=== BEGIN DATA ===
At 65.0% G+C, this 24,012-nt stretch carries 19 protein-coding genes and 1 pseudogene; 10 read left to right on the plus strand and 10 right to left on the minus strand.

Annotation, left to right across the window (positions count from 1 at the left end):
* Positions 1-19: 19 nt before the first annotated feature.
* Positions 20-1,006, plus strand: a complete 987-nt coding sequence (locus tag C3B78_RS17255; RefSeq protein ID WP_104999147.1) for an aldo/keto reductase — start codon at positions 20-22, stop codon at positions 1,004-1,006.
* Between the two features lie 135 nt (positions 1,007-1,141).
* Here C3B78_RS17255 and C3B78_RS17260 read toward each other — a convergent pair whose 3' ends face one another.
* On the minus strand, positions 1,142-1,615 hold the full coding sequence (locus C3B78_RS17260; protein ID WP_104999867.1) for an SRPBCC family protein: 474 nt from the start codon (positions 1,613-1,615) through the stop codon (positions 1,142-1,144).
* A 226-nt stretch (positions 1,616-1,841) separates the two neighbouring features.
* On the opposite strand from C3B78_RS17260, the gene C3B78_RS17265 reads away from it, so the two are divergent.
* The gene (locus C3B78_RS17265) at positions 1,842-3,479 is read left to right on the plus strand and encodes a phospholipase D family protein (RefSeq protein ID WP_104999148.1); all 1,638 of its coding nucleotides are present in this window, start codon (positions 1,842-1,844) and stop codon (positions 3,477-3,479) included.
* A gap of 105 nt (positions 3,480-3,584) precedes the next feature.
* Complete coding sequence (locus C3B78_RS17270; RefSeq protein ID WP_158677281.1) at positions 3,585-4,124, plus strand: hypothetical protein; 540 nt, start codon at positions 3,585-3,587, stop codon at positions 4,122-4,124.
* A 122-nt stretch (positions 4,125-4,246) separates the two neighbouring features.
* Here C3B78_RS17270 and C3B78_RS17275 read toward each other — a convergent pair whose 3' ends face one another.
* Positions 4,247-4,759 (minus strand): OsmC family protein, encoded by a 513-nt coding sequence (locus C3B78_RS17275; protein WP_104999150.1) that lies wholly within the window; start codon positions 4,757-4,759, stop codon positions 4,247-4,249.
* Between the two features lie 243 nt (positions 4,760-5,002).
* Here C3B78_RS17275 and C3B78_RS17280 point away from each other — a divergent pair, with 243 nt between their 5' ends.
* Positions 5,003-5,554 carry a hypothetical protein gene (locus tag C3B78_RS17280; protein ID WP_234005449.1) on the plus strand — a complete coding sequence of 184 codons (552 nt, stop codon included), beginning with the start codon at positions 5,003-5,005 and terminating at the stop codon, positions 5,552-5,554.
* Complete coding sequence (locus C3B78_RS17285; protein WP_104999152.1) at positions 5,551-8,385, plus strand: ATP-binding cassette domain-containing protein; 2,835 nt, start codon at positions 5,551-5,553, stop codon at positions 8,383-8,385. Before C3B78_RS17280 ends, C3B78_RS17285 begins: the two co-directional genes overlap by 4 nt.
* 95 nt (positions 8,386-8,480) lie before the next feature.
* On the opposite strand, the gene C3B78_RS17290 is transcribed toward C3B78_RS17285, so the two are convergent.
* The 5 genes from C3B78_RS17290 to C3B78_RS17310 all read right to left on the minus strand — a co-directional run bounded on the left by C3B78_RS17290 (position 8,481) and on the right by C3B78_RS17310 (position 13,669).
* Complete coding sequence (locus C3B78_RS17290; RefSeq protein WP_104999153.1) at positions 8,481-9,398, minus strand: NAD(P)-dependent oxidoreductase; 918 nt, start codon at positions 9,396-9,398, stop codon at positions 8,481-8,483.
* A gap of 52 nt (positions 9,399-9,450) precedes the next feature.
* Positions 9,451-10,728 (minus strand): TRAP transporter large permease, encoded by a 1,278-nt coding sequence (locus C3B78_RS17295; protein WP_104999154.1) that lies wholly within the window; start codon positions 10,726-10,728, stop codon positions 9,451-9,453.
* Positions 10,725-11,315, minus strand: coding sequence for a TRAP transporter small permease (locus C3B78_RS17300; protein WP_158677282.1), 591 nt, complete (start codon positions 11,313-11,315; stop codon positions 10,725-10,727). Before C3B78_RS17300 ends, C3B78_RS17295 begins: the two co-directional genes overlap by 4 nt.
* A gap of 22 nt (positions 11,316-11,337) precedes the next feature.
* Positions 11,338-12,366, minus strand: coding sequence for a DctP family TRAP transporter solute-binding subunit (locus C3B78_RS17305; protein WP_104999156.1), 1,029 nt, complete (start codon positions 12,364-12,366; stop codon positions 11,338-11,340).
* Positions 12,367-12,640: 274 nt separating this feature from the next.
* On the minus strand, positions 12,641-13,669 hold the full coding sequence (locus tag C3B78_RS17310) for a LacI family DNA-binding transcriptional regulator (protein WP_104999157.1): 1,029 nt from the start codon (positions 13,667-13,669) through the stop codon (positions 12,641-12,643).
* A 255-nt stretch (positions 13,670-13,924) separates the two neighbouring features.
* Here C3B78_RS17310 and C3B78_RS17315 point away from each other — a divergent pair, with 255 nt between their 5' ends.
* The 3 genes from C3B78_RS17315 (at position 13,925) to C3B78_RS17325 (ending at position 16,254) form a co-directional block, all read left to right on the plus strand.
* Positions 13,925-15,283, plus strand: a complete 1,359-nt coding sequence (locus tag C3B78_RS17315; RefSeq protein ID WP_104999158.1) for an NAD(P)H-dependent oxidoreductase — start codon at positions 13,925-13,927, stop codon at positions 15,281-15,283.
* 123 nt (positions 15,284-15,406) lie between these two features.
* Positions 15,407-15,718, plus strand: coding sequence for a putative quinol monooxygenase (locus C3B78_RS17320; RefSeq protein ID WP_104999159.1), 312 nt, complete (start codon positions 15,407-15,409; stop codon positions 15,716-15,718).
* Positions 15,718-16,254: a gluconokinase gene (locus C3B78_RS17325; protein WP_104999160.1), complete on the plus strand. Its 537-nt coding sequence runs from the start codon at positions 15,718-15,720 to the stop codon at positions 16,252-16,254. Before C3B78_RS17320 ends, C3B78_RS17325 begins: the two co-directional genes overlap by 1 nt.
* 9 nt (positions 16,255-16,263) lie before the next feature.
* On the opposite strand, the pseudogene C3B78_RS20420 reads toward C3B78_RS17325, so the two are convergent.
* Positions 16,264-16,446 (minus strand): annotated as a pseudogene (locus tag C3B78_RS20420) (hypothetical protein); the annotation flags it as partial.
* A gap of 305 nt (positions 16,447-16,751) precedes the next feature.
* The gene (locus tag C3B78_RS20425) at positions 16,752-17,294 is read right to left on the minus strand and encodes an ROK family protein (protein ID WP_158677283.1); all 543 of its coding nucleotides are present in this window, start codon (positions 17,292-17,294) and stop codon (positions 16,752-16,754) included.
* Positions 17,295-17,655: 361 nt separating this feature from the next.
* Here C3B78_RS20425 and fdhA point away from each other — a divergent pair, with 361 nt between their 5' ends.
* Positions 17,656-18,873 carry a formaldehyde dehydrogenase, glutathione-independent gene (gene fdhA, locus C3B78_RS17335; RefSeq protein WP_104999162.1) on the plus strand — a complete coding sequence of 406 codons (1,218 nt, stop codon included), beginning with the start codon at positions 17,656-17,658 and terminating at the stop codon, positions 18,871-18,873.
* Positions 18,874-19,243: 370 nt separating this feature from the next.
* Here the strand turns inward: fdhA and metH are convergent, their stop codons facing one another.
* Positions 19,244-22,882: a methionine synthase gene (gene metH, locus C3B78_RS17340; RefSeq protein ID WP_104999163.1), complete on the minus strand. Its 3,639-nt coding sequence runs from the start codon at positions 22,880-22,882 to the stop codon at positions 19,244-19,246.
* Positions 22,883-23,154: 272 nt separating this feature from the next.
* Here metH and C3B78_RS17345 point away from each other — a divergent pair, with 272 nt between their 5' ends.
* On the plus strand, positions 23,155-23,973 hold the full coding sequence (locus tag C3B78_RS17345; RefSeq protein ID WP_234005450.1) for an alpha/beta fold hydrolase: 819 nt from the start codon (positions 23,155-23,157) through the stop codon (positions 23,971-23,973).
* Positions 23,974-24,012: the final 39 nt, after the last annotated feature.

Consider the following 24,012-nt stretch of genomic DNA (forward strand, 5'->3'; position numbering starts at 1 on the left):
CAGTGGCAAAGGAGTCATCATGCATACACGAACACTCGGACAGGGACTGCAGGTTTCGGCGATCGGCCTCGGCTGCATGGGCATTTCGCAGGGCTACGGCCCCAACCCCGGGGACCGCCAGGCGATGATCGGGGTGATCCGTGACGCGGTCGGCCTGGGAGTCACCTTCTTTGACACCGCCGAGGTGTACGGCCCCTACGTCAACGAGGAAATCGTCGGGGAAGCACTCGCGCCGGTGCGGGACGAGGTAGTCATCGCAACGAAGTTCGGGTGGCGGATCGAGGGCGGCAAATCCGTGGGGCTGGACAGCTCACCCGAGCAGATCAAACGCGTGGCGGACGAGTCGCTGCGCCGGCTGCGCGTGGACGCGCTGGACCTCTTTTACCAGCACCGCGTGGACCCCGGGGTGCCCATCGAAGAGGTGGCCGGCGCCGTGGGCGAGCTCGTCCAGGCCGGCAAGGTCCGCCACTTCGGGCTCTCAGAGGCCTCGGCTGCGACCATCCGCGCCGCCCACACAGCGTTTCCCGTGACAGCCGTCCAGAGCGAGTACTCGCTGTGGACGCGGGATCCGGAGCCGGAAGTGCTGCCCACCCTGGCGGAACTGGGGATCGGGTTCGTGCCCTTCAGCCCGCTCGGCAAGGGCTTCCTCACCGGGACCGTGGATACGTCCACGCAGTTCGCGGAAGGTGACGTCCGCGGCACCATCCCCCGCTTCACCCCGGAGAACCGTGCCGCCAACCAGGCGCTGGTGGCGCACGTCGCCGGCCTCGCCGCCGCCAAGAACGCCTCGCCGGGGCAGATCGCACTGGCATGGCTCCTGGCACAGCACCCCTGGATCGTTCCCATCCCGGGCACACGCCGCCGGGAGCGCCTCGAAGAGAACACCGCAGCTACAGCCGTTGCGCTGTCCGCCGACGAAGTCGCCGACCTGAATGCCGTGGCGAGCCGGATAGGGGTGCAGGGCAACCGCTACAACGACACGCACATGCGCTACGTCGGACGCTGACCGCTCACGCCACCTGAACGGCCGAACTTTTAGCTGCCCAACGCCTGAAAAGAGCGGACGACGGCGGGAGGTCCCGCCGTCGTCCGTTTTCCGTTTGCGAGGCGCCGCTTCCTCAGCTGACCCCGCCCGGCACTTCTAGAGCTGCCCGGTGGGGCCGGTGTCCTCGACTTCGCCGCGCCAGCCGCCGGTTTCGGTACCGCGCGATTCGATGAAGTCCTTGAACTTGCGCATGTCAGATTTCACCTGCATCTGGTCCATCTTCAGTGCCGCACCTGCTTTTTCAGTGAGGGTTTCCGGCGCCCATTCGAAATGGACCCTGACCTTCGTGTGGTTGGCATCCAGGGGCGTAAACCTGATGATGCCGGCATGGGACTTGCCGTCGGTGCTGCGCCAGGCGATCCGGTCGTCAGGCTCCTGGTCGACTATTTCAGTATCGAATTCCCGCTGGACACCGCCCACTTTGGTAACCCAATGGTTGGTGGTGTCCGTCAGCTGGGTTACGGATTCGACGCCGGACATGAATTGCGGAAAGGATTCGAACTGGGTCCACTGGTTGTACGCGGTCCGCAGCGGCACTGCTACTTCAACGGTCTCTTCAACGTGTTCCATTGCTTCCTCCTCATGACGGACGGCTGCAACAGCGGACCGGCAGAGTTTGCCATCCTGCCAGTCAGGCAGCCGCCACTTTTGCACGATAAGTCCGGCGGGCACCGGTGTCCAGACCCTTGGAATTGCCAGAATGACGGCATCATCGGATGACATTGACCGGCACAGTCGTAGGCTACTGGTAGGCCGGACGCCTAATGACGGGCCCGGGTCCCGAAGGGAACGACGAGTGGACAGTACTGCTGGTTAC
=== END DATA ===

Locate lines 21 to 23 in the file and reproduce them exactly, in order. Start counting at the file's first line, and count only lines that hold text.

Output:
* On the opposite strand, the gene C3B78_RS17290 is transcribed toward C3B78_RS17285, so the two are convergent.
* The 5 genes from C3B78_RS17290 to C3B78_RS17310 all read right to left on the minus strand — a co-directional run bounded on the left by C3B78_RS17290 (position 8,481) and on the right by C3B78_RS17310 (position 13,669).
* Complete coding sequence (locus C3B78_RS17290; RefSeq protein WP_104999153.1) at positions 8,481-9,398, minus strand: NAD(P)-dependent oxidoreductase; 918 nt, start codon at positions 9,396-9,398, stop codon at positions 8,481-8,483.